Entertainment & Arts

Mantel 'excited' by TV and stage versions of her novels

Hilary Mantel
Image caption Hilary Mantel's novels have won numerous prizes

Hilary Mantel has told the BBC she is "excited" by the forthcoming stage and TV adaptations of her award-winning novels.

Wolf Hall and its sequel Bring Up The Bodies both won the Man Booker Prize, with the latter picking up the Costa novel prize last week.

Tony award-nominated writer Mike Poulton, who has worked with the Royal Shakespeare Company many times, is writing the stage adaptation.

The BBC announced last year that Bafta award-winning screen writer Peter Straughan was working on the TV version, which is expected to be shown in six-parts on BBC Two.

Mantel is currently writing the third instalment in the historical trilogy about Thomas Cromwell, titled The Mirror and The Light.

How are the adaptations of your novels coming along?

The stage production is actually two plays, this is what we are hoping to do. One play of Wolf Hall and it will be followed the next evening by Bring Up The Bodies so you have got a mini-cycle there.

The TV adaptation is six hours, so that's a very different pace at which to tell the story. Peter Straughan is still writing it and he is now getting along very fast so we should have a first draft of all the episodes very soon.

What was it like handing your work over to someone else?

I think you have to accept that when your story goes into a different medium, it needs to be told in a radically different way. You have to shake up all the elements of it and watch them come down again.

I am trying to help out but not be a control freak. I don't want to bulldoze the whole project and be seen to be nudging elbows. I am there for people to talk to if I can help out.

I do believe it is possible to produce a version for either stage or TV which is accurate as far as the history goes but is also dramatically strong. I don't see any contradiction between those two aims and because we have excellent people working on both projects, I think that's something we can pull off.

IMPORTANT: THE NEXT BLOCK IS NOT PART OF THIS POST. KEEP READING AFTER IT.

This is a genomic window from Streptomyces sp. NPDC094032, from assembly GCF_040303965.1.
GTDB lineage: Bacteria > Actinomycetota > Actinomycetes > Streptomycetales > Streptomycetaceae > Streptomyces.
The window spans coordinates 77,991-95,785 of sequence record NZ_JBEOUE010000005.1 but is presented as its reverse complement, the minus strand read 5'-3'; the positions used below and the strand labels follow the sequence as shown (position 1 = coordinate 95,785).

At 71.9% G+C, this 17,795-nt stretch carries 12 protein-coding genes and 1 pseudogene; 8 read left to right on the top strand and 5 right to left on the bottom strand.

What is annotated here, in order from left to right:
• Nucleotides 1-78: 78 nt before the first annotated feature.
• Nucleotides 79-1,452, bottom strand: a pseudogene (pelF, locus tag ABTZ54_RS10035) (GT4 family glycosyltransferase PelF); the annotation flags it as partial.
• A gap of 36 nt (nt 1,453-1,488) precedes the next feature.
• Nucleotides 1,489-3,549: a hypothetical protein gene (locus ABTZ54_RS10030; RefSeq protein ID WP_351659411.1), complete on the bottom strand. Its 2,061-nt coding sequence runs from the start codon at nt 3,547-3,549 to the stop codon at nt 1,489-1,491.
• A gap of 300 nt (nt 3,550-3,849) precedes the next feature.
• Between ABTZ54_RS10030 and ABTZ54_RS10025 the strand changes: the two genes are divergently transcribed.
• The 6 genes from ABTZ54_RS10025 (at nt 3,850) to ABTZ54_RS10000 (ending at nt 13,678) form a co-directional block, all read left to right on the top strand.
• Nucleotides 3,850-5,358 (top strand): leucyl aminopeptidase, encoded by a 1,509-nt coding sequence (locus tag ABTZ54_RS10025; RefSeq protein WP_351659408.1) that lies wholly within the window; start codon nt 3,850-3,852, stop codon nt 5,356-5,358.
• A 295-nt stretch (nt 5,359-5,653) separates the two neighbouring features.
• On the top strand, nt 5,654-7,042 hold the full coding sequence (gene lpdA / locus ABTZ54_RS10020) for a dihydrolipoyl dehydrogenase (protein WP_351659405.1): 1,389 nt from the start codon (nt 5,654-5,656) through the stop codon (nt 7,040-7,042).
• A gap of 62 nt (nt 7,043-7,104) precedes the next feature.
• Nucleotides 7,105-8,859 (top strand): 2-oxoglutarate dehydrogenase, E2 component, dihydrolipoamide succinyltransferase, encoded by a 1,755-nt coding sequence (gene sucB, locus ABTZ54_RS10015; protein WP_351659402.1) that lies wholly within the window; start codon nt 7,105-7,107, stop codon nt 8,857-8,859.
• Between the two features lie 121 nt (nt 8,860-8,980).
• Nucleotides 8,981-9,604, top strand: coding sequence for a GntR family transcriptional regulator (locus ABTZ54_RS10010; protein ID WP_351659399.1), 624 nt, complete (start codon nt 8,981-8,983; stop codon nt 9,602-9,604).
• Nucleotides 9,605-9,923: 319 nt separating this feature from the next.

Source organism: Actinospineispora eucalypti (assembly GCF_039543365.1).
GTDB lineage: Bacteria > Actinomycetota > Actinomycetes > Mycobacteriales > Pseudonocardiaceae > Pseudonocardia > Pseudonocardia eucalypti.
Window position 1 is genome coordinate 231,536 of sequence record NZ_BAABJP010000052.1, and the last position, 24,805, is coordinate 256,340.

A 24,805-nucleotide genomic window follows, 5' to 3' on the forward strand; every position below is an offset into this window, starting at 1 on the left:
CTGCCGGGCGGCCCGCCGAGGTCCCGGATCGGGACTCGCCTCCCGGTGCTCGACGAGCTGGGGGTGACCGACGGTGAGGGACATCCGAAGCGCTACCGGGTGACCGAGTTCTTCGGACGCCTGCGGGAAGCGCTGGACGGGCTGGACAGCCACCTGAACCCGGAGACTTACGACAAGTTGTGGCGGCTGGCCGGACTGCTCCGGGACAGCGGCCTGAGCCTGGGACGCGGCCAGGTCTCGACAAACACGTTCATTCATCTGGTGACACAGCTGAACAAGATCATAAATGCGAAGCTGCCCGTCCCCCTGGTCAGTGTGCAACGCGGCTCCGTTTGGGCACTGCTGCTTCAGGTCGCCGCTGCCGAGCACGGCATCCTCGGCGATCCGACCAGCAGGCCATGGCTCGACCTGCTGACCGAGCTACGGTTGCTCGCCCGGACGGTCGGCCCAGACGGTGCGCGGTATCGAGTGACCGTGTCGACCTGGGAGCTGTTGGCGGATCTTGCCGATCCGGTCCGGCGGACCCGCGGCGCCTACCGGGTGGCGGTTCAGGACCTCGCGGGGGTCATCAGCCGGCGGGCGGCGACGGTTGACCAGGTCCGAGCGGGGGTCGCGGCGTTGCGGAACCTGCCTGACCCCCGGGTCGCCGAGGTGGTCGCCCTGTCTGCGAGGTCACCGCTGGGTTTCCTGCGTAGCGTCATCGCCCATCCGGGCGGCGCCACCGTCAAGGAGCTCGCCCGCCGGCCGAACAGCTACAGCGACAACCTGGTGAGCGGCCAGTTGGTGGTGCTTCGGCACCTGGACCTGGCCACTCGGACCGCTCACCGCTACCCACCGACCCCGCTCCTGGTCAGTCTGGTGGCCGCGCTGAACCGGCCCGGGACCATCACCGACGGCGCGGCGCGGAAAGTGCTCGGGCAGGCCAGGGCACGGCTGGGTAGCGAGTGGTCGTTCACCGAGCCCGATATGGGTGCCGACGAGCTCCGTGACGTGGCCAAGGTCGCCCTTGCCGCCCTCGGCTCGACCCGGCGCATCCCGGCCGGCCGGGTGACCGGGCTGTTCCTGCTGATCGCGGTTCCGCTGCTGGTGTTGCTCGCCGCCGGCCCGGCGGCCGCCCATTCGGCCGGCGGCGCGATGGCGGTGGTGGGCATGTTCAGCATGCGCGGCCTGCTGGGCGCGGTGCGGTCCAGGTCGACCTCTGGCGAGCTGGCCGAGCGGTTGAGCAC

Image caption Screenwriter Peter Straughan won a Bafta for Tinker Tailor Soldier Spy

How much involvement have you had so far?

Well it is too soon to say what it will be in total but I am reading the scripts as they evolve.

To me, it is more exciting particularly to have a stage version because I love the theatre. I suppose one of the things I regret is that I've never tried writing a stage play.

I am very glad someone else is putting in those hours, applying their experience, their craftsmanship and - if it does eventually come to the stage - that, to me, perhaps after winning all these glorious prizes, will be absolutely the best thing that could happen for my books.

How is the third book in the trilogy coming along?

I have had little time to write since the publication of Bring Up The Bodies last May. It's coming along at the pace of one good idea a day, some of those ideas are very big, some of those are very small and some of them will turn out to be not such good ideas. Considering how little time I have had, I am quite happy with the way it is going.

What I am not prepared to do is predict when it will be ready. Fiction is so surprising, you never know what a book will do. I am really prepared for anything. Wolf Hall and Bring Up The Bodies are very different books and I expect this one will be again.

I do want above all things to be working on my new book because I have a feeling that it has surprises for me. There are things about it I don't know and I am curious to find them out, I want to know what I will write.

Are you feeling the pressure because of the success of the previous two books?

I'm not thinking about how this book can match up to its predecessors, I am not letting the whole prize thing get to me in that sense because it is starting again.

Every day for a writer should feel like that, so when you come down to sit at your desk, you are not remembering the prizes or the reviews or the critics, you are just trying to solve the problems in front of you.

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